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# Symmetric Matrix-Vector Multiplication with only lower triangular stored

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Jan Marxen on 24 Apr 2021
Commented: Jan Marxen on 27 Apr 2021
I have a very big (n>1000000) sparse symmetric positive definite matrix A and I want to multiply it efficiently by a vector x. Only the lower triangular of matrix A is stored with function "sparse". Is there any function inbuilt or external that anyone knows of that takes as input only the lower triangular and performs the complete operation Ax without having to recover whole A (adding the strict upper triangular again)?
Thank you very much,
Jan
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### Accepted Answer

Jan on 24 Apr 2021
Edited: Jan on 24 Apr 2021
Plese check if this is efficient in your case:
A = rand(5, 5);
A = A + A'; % Symmetric example matrix
B = tril(A); % Left triangular part
x = rand(5, 1);
y1 = A * x;
y2 = B * x + B.' * x - diag(B) .* x;
y1 - y2
ans = 5×1
1.0e+-15 * 0 0 -0.4441 0 0
I assume that Matlab's JIT can handle B.' * x without computing B.' explicitly. Alternative:
y2 = B * x + B.' * x - diag(diag(B)) * x;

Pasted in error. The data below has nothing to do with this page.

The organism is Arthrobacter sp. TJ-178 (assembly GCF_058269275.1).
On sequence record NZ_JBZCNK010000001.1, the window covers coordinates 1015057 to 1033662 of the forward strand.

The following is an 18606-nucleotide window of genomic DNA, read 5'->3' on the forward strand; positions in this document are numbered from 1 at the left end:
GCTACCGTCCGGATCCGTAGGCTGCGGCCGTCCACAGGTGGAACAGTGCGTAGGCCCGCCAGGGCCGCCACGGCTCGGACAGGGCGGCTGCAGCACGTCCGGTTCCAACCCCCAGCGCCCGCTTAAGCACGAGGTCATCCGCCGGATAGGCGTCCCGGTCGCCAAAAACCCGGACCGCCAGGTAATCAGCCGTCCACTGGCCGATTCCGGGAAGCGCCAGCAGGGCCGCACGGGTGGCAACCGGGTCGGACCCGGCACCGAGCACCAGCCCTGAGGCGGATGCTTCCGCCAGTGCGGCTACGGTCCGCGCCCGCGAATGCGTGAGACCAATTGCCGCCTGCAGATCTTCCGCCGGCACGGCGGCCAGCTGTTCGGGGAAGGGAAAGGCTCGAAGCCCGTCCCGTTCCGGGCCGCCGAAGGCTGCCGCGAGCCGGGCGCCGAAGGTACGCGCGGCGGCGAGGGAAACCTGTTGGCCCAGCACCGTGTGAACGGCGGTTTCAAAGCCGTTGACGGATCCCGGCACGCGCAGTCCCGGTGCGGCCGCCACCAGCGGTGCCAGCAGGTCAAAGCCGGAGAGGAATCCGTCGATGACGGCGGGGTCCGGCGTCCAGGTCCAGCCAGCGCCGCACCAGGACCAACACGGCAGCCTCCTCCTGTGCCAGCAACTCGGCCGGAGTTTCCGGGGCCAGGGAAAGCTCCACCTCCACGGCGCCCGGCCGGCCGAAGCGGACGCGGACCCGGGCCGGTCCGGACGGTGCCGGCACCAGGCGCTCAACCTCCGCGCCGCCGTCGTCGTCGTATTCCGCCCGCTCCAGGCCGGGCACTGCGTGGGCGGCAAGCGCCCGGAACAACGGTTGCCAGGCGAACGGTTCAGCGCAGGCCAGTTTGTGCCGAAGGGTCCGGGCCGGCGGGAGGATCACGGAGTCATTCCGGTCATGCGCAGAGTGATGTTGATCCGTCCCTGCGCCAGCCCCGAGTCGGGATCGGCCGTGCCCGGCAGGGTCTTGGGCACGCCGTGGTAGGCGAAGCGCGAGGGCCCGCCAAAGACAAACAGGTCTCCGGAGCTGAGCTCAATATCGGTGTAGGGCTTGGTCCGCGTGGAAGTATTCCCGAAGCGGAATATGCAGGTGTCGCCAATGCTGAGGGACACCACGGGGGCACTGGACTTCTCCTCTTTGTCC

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Jan Marxen on 27 Apr 2021
im sorry for the late reply. I mean that the time cost gets larger.
There are obvious ways to exploit the symmetry of the problem such as doing the multiplication and sum as usual but change i and j index when arriving at the diagonal such that it keeps using the lower triangular elements. But programming this won't be nearly as efficient as Matlabs inbuilt multiplications, even if it exploits the symmetry.
Thank you for the help and the experimenting,
Jan

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### More Answers (1)

Clayton Gotberg on 24 Apr 2021
If is a symmetric matrix and is the lower triangular part of the matrix and is the upper triangular part of the matrix: where the diagonal function only finds the diagonal elements of . This is because of a few relations:  To save time and space on MATLAB (because the upper triangular matrix will take up much more space), take advantage of the relations:  To get: Now, the MATLAB calculation is
A_times_x = A_LT*x+(x.'*A_LT).'+ diag(A_LT).*x;
This should only perform transposes on the smaller resultant matrices.
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Clayton Gotberg on 24 Apr 2021
I begin to understand why engineers are specifically trained and hired to test software. It's deeply interesting to get this peek into what MATLAB does to ensure I can keep writing ill-considered code.

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